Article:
The youngest children in Scotland have returned to the classroom as schools reopen to more pupils.
Children between the ages of four and eight in primaries one to three are due back in Scottish schools from Monday, along with some senior secondary pupils who need to do practical work for qualifications.
All children under school age in early learning and childcare are also returning.
Senior secondary pupils will need to stick to two-metre social distancing within schools and on school buses, while Covid-19 testing will be made available to them and teachers.
At Inverkip Primary School in Inverclyde children and parents followed a one-way system as they entered the building, sanitising their hands before heading back to their classrooms for the first time since December.
Eilidh Hyett, seven, a primary three pupil, said she had missed seeing her friends and teachers.
She added: “When we come into school there’s a hand sanitiser box and we hand sanitise our hands before we go into the class.
“We always stay two metres apart from each other and we don’t really touch each other and we don’t touch each other’s things.”
Sarah Barr dropped off her children Nairn, six, and Ruiari, four, at the school.
She said she was confident it was safe for pupils to return.
“The school has been great at explaining all the safety measures,” she said.
“Seeing how happy they are to be back in school it makes a big difference for their mental wellbeing.
“At that infant age a lot of the learning they do is about their social skills and the benefit of the structure of school and learning as a group of children so they have definitely missed being in the school environment.”
She added that she had struggled to juggle schooling her children at home with her work.
“It’s just been a juggle between myself and my husband and lots of catching up in the evenings and I took quite a bit of annual leave to make things easier,” she said.
Una Nicolson, headteacher of Inverkip Primary, said she was delighted to have the children back with “beaming smiles”.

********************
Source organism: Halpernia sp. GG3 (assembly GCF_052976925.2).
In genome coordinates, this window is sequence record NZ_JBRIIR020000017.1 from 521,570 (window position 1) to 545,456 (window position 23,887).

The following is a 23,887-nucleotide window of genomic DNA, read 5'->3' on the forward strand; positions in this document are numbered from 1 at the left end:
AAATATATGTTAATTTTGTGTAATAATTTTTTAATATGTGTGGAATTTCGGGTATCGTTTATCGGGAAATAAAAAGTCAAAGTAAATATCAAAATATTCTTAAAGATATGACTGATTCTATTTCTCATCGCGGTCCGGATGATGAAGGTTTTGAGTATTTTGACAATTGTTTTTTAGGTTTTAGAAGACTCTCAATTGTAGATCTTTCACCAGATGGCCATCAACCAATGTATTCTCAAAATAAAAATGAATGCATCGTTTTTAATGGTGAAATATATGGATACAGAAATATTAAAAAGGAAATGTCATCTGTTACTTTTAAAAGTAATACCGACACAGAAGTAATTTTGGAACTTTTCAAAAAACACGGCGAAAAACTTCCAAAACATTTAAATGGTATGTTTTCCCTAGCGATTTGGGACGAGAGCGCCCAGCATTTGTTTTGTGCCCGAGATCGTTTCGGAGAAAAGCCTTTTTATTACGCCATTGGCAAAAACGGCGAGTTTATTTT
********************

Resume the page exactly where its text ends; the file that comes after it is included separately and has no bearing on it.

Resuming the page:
She said the main challenges going forward would be ensuring the school is safe and looking after the children’s mental health.
Staff have been offered the option of getting a Covid-19 test twice a week and returning pupils will continue to follow coronavirus measures put in place.
“Staff ensure that they keep two metre distancing from each other and the children where possible,” she said, adding that the adults wear masks as do some pupils if they wish.
She added: “You can see from the smiling faces today the overwhelming feeling is happiness and delight to be back in school.
“We are aware that underneath those smiles today there may be feelings of anxiety and we will continue to ensure that the health and wellbeing of our children is at the heart of our decision making”.
Inverkip Primary has instructed parents on when to drop children off at the school gates in order to ensure social distancing is maintained.
Scotland’s Education Secretary John Swinney said it is “critical” that parents follow mask-wearing and physical distancing rules at the gates.
All good wishes to children and young people in Early Learning, P1-3 and the senior phase who return to face to face learning in Scotland’s schools today. The preparations and commitment of all staff is deeply valued in making this happen. Guidance in place to keep all safe
— John Swinney (@JohnSwinney) February 22, 2021
He told Good Morning Scotland on Monday the biggest threat to education would be an increase in the spread of the virus across the country, as he urged Scots to follow public health advice.
“The biggest threat to the opening of schools is not outbreaks in schools, it is community transmission of the virus,” he said.
When asked if parents at school gates contributed to prevalence of the virus before this lockdown, Mr Swinney said: “The whole community was driving the virus.
“I don’t particularly want to single out particular groupings – the whole society was interacting too much, that’s why we had to go into lockdown.”
Mr Swinney said ministers would be monitoring data carefully when the initial cohort of pupils returns before deciding on whether others could go back to class.
Professor Devi Sridhar, chairwoman of global public health at the University of Edinburgh, told BBC Good Morning Scotland on Monday: “I think we should keep perspective.
“There will likely be cases emerging in schools over in the next few weeks but the vast majority of schools should be fine and that’s what we have to keep perspective on.”